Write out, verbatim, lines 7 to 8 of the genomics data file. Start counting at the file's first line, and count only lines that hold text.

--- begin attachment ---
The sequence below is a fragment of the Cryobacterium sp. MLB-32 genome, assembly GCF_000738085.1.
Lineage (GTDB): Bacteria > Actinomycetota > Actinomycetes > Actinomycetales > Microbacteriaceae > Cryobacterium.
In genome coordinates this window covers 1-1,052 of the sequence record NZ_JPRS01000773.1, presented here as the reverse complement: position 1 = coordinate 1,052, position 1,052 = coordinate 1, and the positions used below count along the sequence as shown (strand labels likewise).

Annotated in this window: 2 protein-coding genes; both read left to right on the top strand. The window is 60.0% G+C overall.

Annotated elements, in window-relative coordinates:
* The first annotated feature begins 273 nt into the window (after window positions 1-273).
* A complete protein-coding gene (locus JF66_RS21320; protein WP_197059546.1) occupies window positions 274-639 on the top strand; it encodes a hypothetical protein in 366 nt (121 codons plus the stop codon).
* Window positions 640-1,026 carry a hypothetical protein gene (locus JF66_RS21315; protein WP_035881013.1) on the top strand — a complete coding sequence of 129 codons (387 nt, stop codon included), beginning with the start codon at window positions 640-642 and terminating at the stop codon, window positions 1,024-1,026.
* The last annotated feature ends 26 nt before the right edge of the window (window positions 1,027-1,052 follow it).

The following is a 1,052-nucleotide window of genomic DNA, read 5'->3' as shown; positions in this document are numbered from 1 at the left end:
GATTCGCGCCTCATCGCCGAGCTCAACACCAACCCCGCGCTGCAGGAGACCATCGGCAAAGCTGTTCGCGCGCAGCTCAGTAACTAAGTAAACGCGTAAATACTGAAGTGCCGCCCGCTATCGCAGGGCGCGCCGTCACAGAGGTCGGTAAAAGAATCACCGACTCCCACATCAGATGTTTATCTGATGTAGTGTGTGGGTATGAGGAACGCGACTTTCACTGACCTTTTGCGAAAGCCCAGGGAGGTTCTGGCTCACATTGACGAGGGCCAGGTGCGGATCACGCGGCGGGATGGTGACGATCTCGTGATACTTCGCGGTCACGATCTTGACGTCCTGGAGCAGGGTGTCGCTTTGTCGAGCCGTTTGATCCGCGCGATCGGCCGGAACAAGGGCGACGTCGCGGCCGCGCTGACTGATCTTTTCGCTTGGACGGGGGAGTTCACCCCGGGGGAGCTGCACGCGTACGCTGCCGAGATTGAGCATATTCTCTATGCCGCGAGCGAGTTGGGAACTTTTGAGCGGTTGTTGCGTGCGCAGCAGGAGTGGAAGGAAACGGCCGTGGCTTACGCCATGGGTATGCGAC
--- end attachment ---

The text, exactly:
* A complete protein-coding gene (locus JF66_RS21320; protein WP_197059546.1) occupies window positions 274-639 on the top strand; it encodes a hypothetical protein in 366 nt (121 codons plus the stop codon).
* Window positions 640-1,026 carry a hypothetical protein gene (locus JF66_RS21315; protein WP_035881013.1) on the top strand — a complete coding sequence of 129 codons (387 nt, stop codon included), beginning with the start codon at window positions 640-642 and terminating at the stop codon, window positions 1,024-1,026.